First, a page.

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Re: g++-4.4 failings

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On 4/25/2010 8:57 PM, fthain@telegraphics.com.au wrote:
> On Sun, 25 Apr 2010, Gayle Lee Fairless wrote:
>> [68080] is a Motorola microprocessor chip typically found in Amiga 
>> computers and others.
> Are you sure? I've never heard of such a device. Anyway, Linux supports 
> 68020 with MMU, 68030, 68040 and 68060 processors. It also supports 
> Coldfire and some 683XX processors, though Debian does not because these 
> Instruction Set Architecures are incompatible with the 680X0 family.
> Finn

Well, I went to wikipedia, and it appears that, once upon time, it might
have been planned.  The M68080 might have been done if the line of
Motorola microprocessors had continued.

But, such a device does not exist, as you suspected.


"Motorola 68000 family
- From Wikipedia, the free encyclopedia
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Motorola 68000 Designer 	Motorola
Bits 	16/32-bit
Introduced 	1979
Design 	CISC
Endianness 	Big
General purpose 	16x32-bit

The Motorola 680x0/m68k/68k/68K is a family of 32-bit CISC
microprocessors. During the 1980s and early 1990s, they were popular in
personal computers and workstations and were the primary competitors of
Intel's x86 microprocessors. They were most well-known as the processors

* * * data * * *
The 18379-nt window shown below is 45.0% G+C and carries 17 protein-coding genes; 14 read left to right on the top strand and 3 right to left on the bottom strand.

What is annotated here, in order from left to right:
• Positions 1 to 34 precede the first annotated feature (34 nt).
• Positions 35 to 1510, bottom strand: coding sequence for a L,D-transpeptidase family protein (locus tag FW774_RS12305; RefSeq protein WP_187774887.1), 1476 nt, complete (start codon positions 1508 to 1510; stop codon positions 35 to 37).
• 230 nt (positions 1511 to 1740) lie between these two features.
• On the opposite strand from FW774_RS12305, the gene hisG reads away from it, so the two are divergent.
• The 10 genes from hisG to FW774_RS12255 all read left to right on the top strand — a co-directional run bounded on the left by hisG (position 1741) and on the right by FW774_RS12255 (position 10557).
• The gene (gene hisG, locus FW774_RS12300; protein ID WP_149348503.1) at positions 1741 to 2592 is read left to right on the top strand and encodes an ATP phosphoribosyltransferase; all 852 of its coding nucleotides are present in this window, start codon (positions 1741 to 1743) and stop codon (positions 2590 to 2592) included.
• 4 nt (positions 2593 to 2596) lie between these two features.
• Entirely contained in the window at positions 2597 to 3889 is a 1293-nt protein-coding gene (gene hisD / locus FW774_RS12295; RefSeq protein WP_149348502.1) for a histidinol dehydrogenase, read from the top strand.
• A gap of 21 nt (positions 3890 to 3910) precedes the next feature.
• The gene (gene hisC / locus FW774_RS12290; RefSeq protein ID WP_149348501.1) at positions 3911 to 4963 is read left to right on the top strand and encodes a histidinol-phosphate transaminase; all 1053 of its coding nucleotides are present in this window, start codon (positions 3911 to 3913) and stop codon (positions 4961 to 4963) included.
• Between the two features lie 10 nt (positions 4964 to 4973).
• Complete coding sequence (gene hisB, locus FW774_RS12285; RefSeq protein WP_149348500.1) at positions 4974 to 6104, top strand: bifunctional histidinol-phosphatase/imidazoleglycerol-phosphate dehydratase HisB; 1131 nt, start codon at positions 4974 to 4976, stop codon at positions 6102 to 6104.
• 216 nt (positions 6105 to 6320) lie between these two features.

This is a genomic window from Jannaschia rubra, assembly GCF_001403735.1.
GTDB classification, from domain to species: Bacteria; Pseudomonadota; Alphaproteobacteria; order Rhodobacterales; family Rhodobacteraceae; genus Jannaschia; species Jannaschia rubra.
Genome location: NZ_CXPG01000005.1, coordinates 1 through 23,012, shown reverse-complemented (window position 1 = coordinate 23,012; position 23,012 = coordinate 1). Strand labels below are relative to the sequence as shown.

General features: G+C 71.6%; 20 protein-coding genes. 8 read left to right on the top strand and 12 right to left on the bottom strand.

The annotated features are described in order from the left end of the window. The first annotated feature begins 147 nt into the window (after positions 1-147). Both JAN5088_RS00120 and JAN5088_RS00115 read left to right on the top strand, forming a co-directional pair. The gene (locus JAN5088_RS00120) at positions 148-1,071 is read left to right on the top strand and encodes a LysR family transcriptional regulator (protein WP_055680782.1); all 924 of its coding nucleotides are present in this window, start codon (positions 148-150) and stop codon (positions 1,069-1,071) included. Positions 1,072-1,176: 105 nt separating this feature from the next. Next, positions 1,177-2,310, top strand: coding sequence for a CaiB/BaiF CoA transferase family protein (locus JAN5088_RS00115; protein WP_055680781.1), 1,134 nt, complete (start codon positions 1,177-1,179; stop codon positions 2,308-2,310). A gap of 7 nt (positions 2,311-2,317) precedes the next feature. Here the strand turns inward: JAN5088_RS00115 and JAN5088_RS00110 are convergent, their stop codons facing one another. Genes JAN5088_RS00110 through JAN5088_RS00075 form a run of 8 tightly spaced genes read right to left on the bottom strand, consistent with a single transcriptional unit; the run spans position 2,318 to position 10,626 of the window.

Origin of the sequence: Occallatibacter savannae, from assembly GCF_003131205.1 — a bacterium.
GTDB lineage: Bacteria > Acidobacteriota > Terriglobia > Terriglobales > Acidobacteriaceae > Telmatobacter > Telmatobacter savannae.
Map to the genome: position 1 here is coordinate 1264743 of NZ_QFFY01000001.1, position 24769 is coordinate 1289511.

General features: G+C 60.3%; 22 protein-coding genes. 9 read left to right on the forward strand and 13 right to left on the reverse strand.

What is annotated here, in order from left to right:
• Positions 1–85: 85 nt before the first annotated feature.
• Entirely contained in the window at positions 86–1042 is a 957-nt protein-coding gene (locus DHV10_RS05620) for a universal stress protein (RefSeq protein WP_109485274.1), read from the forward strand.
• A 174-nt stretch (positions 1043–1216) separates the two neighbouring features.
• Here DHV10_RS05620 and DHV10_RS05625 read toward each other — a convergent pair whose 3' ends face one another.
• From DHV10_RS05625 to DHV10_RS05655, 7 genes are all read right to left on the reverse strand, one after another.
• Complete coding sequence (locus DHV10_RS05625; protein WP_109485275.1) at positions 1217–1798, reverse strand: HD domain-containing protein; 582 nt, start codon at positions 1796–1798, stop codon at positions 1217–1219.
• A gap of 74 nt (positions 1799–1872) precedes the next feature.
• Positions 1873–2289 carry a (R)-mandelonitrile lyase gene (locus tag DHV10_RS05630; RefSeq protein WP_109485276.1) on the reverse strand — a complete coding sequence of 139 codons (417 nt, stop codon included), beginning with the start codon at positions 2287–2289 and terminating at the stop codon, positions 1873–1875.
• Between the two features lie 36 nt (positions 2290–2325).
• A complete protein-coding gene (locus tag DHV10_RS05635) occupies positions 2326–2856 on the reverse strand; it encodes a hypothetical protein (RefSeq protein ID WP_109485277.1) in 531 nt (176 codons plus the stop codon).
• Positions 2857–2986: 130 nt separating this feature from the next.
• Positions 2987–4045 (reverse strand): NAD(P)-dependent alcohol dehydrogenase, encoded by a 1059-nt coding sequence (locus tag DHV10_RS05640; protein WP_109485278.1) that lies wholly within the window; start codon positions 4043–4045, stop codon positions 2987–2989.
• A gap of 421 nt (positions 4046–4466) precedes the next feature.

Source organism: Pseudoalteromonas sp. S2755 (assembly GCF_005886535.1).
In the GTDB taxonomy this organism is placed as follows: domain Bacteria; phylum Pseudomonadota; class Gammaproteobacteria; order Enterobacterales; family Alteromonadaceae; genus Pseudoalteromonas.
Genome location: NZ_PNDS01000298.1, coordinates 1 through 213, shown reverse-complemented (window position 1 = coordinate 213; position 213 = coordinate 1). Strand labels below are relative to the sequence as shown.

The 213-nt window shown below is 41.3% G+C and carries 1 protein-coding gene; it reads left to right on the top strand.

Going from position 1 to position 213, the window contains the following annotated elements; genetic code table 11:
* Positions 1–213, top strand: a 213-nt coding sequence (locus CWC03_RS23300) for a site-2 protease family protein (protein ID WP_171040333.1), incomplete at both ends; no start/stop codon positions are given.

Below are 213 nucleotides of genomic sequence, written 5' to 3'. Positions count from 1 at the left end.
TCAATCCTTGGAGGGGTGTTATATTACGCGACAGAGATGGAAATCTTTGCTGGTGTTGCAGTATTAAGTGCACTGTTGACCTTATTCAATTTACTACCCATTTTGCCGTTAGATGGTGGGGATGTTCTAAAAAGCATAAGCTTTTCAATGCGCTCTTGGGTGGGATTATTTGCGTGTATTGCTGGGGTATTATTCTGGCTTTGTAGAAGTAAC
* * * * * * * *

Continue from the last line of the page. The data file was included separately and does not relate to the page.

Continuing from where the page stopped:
powering the early Apple Macintosh, the Commodore Amiga, the Sinclair
QL, the Atari ST, and several others. Although no modern desktop
computers are based on the 68k, derivative processors are still widely
used in embedded applications. As of 1998, the 68K family was the
best-selling 32-bit architecture in the world. 79 million 68K chips were
sold in 1997, compared to about 75 million Pentium-based PCs.[1]"


"Last generation

The 4th generation 68060 shared most of the features of the Intel P5
architecture. Had Motorola decided to continue the 680x0 series, the
next processor (68080) would likely have resembled Intel's P6
architecture.[citation needed]"

Search Wikibooks 	Wikibooks has a book on the topic of
68000 Assembly

    * Howe, Dennis, ed. (1983). Free On-Line Dictionary of Computing.
Imperial College, London. http://foldoc.org. Retrieved September 4, 2007.
    * This article was originally based on material from the Free
On-line Dictionary of Computing, which is licensed under the GFDL.

   1. ^ Turley, Jim (1998). "MCore: Does Motorola Need Another Processor
   2. ^ "Tradechess". http://www.tradechess.com.br/artigos.htm.  090428

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